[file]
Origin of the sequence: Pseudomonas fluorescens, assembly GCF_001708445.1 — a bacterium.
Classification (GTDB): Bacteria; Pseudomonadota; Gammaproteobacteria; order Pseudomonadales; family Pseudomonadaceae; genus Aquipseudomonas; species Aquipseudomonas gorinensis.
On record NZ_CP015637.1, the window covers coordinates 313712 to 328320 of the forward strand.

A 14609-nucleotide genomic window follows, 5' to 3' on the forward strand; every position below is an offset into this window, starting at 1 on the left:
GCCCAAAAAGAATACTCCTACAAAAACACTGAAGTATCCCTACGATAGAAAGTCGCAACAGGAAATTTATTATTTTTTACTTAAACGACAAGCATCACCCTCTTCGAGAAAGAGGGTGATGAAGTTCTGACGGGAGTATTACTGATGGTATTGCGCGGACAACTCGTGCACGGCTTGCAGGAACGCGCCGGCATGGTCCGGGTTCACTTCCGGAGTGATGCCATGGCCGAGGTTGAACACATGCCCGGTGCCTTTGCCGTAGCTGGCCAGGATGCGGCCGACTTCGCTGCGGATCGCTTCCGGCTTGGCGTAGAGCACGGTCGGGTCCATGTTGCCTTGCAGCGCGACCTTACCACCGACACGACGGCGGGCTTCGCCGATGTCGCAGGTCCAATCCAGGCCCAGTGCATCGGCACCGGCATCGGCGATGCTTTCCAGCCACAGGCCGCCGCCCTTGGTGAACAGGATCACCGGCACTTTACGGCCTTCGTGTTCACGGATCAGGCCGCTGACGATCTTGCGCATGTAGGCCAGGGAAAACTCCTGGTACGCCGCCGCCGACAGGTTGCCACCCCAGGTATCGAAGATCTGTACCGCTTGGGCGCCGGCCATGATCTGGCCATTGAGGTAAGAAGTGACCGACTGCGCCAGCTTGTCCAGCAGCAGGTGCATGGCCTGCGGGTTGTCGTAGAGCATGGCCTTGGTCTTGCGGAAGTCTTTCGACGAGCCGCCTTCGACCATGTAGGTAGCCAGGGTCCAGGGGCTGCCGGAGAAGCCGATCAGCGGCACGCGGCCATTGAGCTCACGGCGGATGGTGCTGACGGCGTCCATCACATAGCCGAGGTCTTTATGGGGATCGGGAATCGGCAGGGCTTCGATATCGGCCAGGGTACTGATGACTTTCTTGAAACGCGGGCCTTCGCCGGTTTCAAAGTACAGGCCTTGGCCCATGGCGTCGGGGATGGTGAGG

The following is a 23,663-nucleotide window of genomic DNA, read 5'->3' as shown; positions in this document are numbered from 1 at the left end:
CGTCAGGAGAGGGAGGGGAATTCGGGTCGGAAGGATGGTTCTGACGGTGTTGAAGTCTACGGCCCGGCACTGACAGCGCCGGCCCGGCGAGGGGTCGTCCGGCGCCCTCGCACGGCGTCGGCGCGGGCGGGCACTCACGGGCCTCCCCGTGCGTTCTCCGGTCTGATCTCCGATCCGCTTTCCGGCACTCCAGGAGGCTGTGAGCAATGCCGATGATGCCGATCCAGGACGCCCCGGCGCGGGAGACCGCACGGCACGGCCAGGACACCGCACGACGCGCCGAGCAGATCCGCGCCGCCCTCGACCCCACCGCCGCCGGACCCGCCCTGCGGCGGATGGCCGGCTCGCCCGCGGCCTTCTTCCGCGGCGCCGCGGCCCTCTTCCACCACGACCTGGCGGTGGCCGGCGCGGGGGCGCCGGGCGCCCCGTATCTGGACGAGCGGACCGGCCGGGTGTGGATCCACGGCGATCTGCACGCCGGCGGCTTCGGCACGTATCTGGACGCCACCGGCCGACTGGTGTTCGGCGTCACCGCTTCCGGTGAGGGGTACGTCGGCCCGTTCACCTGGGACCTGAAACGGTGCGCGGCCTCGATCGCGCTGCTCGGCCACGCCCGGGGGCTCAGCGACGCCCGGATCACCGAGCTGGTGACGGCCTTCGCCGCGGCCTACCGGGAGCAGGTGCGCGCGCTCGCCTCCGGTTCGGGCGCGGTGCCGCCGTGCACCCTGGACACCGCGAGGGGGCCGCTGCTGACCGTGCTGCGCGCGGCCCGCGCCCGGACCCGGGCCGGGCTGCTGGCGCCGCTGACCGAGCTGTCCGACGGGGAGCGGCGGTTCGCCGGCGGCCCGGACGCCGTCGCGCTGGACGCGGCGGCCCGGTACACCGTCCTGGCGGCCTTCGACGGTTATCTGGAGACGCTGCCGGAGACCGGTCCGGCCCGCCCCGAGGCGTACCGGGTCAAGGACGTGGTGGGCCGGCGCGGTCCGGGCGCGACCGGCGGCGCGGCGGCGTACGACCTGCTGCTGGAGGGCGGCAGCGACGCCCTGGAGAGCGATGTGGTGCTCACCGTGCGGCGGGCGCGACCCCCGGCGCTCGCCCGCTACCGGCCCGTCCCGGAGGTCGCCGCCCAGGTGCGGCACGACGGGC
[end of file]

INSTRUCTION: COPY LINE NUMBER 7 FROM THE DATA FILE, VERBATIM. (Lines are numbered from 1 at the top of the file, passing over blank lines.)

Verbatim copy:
CGTCAGGAGAGGGAGGGGAATTCGGGTCGGAAGGATGGTTCTGACGGTGTTGAAGTCTACGGCCCGGCACTGACAGCGCCGGCCCGGCGAGGGGTCGTCCGGCGCCCTCGCACGGCGTCGGCGCGGGCGGGCACTCACGGGCCTCCCCGTGCGTTCTCCGGTCTGATCTCCGATCCGCTTTCCGGCACTCCAGGAGGCTGTGAGCAATGCCGATGATGCCGATCCAGGACGCCCCGGCGCGGGAGACCGCACGGCACGGCCAGGACACCGCACGACGCGCCGAGCAGATCCGCGCCGCCCTCGACCCCACCGCCGCCGGACCCGCCCTGCGGCGGATGGCCGGCTCGCCCGCGGCCTTCTTCCGCGGCGCCGCGGCCCTCTTCCACCACGACCTGGCGGTGGCCGGCGCGGGGGCGCCGGGCGCCCCGTATCTGGACGAGCGGACCGGCCGGGTGTGGATCCACGGCGATCTGCACGCCGGCGGCTTCGGCACGTATCTGGACGCCACCGGCCGACTGGTGTTCGGCGTCACCGCTTCCGGTGAGGGGTACGTCGGCCCGTTCACCTGGGACCTGAAACGGTGCGCGGCCTCGATCGCGCTGCTCGGCCACGCCCGGGGGCTCAGCGACGCCCGGATCACCGAGCTGGTGACGGCCTTCGCCGCGGCCTACCGGGAGCAGGTGCGCGCGCTCGCCTCCGGTTCGGGCGCGGTGCCGCCGTGCACCCTGGACACCGCGAGGGGGCCGCTGCTGACCGTGCTGCGCGCGGCCCGCGCCCGGACCCGGGCCGGGCTGCTGGCGCCGCTGACCGAGCTGTCCGACGGGGAGCGGCGGTTCGCCGGCGGCCCGGACGCCGTCGCGCTGGACGCGGCGGCCCGGTACACCGTCCTGGCGGCCTTCGACGGTTATCTGGAGACGCTGCCGGAGACCGGTCCGGCCCGCCCCGAGGCGTACCGGGTCAAGGACGTGGTGGGCCGGCGCGGTCCGGGCGCGACCGGCGGCGCGGCGGCGTACGACCTGCTGCTGGAGGGCGGCAGCGACGCCCTGGAGAGCGATGTGGTGCTCACCGTGCGGCGGGCGCGACCCCCGGCGCTCGCCCGCTACCGGCCCGTCCCGGAGGTCGCCGCCCAGGTGCGGCACGACGGGC